1. A very short question arises on this reference, whether an assessment made on the assessee as an agent of a nonresident principal was bad in law on the ground that no notice under section 43 of the Income-tax Act was served upon him. The assessee submitted a return as the agent of the non-resident principal. It also appears that a notice under section 22(2) was directed to be issued by the Income-tax Officer, but the contention of the assessee was that notice was not served upon him. and the assessee before the Income-tax Officer did not take up any contention with regard to the failure to serve upon him a notice under section 43. It was only in appeal before the Appellate Assistant Commissioner that this contention was raised for the first time. The Appellate Assistant Commissioner held that no notice under section 22(2) was served on the appellant, but he rejected the contention of the assessee that by reason of the failure to serve a notice under section 43 the assessment was bad. The Tribunal took the same view as the Appellate Assistant Commissioner and dismissed the appeal to the extent that it related to the question of non-service of a notice under section 43.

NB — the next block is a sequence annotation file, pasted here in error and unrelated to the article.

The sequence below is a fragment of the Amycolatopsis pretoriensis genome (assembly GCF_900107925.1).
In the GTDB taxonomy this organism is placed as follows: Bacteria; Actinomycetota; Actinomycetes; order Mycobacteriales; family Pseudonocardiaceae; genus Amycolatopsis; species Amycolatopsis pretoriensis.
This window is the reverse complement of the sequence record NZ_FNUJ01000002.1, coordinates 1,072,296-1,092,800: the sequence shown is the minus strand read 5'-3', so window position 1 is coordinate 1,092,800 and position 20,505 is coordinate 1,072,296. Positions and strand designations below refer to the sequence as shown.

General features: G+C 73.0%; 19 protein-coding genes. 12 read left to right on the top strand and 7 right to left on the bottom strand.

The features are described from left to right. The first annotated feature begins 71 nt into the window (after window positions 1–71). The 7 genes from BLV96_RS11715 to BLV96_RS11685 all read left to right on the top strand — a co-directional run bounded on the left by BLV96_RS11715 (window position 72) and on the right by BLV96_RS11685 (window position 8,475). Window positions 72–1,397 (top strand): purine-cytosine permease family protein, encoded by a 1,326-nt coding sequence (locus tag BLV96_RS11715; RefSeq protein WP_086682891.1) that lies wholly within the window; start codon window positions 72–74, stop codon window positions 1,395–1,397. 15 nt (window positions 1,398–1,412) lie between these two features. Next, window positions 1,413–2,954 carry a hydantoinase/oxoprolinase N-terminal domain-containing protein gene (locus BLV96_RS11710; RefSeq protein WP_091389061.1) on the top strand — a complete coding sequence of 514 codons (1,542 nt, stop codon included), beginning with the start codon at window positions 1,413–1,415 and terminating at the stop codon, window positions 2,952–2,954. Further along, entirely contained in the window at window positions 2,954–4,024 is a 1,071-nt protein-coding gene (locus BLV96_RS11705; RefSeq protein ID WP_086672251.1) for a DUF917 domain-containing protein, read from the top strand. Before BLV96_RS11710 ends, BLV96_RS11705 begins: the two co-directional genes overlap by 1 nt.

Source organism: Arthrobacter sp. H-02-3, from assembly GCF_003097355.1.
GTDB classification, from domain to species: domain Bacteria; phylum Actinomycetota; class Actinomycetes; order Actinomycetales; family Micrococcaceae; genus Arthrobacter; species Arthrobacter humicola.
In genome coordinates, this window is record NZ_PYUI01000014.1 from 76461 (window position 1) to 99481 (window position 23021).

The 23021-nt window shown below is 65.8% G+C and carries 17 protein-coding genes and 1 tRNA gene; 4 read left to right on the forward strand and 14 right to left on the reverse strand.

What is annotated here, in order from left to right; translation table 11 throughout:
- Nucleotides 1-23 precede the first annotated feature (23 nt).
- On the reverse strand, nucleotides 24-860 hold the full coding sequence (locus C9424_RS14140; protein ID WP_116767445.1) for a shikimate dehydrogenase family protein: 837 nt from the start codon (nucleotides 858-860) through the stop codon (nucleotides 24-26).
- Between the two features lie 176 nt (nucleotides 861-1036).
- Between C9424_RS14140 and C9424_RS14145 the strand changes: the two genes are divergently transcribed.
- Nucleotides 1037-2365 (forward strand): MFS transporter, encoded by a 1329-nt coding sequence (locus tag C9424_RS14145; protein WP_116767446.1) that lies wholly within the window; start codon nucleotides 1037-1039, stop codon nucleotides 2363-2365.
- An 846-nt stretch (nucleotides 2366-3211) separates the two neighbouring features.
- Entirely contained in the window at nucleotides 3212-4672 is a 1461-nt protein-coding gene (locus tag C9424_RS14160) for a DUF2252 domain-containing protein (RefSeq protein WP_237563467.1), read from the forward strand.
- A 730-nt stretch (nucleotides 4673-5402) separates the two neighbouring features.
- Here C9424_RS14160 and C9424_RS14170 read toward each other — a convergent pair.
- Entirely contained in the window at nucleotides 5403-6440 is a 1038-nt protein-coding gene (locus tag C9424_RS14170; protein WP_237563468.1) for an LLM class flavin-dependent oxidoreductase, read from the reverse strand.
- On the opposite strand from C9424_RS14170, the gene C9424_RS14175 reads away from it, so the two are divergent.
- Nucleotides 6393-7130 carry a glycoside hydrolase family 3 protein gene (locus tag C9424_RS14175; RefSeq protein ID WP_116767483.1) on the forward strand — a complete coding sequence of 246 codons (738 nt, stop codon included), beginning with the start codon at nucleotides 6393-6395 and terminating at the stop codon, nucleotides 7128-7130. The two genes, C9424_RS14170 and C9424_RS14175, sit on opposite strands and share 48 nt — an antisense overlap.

2. The main contention that Mr. Palkhivala wishes to put forward is that when a notice under section 22(2) has been served the return made by the assessee is not voluntary, and therefore when he makes the return as an agent the return cannot be looked upon as a waiver of the right of the assessee to have a notice served upon him under section 43. We have not permitted Mr. Palkhivala to raise this contention because it is absolutely clear on the record that the assessee's contention before the Appellate Assistant Commissioner and the Tribunal was that he had not been served with a notice under section 22(2) had not been served and in the statement of the case the Tribunal has pointed out that there is no evidence of the service of this notice. It is not open to the assessee, because a different fact may help him to advance a particular legal argument, to go back upon his own admission and the finding of fact based on that admission and tell us on this reference that we should accept the contention of the Taxing Department that the notice was served and permit him to argue this reference on that basis. Mr. Palkhivala says that we must presume that if the Income-tax Officer directed a notice under section 22(2) to be served that notice is served upon the assessee. Undoubtedly we would have raised that presumption in the normal circumstances, but when the assessee himself stoutly contests the case put forward by the Department that he had been served with the notice and actually invites a finding of the appellate Assistant Commissioner, which finding is given that we should rely on the presumption and not on his client's own clear admission and the finding of fact by the Appellate Assistant Commissioner.